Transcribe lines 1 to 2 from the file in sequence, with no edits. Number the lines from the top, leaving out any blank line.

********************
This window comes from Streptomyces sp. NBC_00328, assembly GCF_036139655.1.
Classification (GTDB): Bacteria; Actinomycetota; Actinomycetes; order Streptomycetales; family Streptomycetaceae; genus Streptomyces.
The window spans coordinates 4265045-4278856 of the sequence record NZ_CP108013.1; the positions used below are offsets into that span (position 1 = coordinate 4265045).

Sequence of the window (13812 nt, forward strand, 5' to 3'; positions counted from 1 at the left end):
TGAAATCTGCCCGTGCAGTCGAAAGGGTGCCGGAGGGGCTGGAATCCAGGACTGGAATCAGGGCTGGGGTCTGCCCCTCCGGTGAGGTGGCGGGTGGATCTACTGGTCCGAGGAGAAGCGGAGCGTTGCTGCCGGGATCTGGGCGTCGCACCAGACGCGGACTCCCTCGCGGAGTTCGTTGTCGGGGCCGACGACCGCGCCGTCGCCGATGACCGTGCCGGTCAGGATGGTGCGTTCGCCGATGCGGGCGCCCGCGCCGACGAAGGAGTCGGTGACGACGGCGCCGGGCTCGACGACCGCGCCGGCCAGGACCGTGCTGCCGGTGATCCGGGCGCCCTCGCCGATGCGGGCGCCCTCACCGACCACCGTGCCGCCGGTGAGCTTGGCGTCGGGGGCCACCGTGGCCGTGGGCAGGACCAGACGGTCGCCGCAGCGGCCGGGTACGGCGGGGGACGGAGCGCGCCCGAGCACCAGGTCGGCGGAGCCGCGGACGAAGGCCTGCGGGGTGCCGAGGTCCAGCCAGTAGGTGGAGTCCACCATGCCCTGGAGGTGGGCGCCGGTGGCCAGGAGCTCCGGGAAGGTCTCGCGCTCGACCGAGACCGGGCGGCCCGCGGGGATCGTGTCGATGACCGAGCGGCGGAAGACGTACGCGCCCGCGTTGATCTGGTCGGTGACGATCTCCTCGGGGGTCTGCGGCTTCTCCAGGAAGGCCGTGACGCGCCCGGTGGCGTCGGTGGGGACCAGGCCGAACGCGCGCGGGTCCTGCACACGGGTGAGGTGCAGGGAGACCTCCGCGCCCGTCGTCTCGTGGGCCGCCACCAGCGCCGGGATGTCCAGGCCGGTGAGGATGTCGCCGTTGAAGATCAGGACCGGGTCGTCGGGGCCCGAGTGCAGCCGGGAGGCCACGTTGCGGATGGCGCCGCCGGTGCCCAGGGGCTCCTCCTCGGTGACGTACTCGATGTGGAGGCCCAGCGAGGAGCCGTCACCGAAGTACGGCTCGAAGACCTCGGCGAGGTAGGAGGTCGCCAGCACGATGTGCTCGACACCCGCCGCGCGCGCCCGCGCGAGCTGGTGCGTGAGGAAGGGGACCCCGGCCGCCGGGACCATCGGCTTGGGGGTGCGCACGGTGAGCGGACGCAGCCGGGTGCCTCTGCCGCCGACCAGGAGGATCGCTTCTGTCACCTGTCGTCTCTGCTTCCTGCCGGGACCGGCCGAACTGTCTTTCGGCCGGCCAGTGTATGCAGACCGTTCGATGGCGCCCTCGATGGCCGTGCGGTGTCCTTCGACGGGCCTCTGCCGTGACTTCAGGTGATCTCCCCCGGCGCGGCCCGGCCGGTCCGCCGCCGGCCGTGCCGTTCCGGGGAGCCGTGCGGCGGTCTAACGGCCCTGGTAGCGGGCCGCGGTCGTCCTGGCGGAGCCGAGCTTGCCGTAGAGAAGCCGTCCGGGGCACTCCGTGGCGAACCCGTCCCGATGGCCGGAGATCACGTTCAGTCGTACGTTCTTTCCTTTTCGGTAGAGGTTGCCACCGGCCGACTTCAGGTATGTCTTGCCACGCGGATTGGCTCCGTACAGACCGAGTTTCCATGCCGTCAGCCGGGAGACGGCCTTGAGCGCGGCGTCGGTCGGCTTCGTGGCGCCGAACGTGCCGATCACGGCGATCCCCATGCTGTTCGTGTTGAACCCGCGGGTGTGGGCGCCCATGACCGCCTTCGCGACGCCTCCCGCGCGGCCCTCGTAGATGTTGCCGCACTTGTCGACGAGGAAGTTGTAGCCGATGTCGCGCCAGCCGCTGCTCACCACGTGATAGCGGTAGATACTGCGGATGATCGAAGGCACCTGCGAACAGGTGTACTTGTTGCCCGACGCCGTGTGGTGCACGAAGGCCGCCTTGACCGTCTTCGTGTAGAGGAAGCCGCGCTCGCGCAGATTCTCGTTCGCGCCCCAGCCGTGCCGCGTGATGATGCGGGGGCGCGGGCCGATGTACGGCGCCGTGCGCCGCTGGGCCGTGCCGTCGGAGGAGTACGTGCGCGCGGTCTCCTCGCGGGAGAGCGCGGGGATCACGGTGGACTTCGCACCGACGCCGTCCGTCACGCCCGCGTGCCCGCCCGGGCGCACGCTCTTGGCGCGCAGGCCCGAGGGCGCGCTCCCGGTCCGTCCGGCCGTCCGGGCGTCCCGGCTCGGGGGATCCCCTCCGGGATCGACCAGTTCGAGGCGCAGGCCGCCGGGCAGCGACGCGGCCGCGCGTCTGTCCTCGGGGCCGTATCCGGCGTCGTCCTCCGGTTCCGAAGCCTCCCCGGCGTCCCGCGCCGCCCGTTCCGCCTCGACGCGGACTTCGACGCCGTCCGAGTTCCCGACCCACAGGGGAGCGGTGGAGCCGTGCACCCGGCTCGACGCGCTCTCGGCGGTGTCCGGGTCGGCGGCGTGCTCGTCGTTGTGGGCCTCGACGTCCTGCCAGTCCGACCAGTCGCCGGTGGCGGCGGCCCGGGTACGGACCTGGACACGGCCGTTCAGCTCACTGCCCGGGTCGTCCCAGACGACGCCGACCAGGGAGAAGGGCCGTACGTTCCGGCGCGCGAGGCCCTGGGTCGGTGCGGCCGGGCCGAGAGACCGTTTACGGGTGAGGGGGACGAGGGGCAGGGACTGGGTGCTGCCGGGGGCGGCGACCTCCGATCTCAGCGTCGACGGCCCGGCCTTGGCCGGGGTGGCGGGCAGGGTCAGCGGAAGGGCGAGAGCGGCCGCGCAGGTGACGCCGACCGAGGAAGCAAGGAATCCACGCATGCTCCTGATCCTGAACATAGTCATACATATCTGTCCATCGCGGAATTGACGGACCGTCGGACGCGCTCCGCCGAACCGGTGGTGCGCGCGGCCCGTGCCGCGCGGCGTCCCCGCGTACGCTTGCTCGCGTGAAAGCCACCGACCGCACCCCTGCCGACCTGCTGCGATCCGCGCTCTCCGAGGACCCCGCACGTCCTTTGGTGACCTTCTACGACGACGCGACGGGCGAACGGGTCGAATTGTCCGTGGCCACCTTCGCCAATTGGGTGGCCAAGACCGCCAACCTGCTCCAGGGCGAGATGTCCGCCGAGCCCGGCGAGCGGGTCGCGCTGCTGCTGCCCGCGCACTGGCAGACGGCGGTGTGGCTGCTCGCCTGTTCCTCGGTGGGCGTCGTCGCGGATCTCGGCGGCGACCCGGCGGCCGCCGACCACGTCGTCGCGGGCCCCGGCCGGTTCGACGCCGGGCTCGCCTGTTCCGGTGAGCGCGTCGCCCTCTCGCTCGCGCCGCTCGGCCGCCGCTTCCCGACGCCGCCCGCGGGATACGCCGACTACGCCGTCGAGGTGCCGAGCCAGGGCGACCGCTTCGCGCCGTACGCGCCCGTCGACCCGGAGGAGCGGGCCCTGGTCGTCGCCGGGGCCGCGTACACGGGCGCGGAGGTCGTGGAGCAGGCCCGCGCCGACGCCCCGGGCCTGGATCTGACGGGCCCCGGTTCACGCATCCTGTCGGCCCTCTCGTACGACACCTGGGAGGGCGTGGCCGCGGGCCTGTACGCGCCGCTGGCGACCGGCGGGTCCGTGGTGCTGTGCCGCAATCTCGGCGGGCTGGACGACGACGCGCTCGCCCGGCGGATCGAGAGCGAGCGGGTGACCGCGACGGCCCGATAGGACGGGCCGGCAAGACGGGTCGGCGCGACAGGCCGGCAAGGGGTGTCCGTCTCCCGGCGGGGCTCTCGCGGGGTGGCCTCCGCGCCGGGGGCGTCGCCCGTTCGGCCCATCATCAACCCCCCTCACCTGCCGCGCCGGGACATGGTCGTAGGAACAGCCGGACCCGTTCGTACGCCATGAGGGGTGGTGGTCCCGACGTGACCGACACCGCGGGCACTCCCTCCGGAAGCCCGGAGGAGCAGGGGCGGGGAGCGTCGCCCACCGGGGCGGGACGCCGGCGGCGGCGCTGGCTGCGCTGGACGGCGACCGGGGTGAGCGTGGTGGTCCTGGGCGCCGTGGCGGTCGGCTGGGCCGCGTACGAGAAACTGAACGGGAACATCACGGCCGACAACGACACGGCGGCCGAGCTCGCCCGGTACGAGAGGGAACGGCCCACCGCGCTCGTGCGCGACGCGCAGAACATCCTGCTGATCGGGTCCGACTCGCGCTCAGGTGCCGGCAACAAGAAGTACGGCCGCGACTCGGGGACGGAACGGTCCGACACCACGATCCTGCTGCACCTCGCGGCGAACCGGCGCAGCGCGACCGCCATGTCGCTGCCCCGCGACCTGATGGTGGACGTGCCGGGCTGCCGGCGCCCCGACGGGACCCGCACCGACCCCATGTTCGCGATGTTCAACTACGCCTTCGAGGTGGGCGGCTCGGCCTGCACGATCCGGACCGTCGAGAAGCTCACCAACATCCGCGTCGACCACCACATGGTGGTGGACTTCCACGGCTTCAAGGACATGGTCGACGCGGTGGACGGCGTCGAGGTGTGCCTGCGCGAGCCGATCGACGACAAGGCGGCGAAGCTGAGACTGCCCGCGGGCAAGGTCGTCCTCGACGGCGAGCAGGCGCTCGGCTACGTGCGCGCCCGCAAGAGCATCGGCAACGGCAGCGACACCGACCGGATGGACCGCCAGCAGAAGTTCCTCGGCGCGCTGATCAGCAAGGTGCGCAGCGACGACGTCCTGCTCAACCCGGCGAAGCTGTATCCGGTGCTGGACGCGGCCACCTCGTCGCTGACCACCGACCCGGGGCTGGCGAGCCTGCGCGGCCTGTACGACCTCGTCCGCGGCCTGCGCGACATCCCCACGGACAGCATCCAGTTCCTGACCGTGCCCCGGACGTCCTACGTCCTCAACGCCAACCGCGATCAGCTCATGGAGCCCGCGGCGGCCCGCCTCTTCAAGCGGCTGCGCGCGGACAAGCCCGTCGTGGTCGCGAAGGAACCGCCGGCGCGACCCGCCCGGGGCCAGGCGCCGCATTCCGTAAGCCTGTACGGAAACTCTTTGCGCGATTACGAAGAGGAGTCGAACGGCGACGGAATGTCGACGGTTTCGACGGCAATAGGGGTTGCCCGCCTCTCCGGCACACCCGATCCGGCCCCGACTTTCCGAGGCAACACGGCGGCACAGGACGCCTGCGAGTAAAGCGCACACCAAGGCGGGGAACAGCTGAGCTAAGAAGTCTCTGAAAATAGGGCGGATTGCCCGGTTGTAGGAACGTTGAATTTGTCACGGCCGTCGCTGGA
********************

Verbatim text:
This window comes from Streptomyces sp. NBC_00328, assembly GCF_036139655.1.
Classification (GTDB): Bacteria; Actinomycetota; Actinomycetes; order Streptomycetales; family Streptomycetaceae; genus Streptomyces.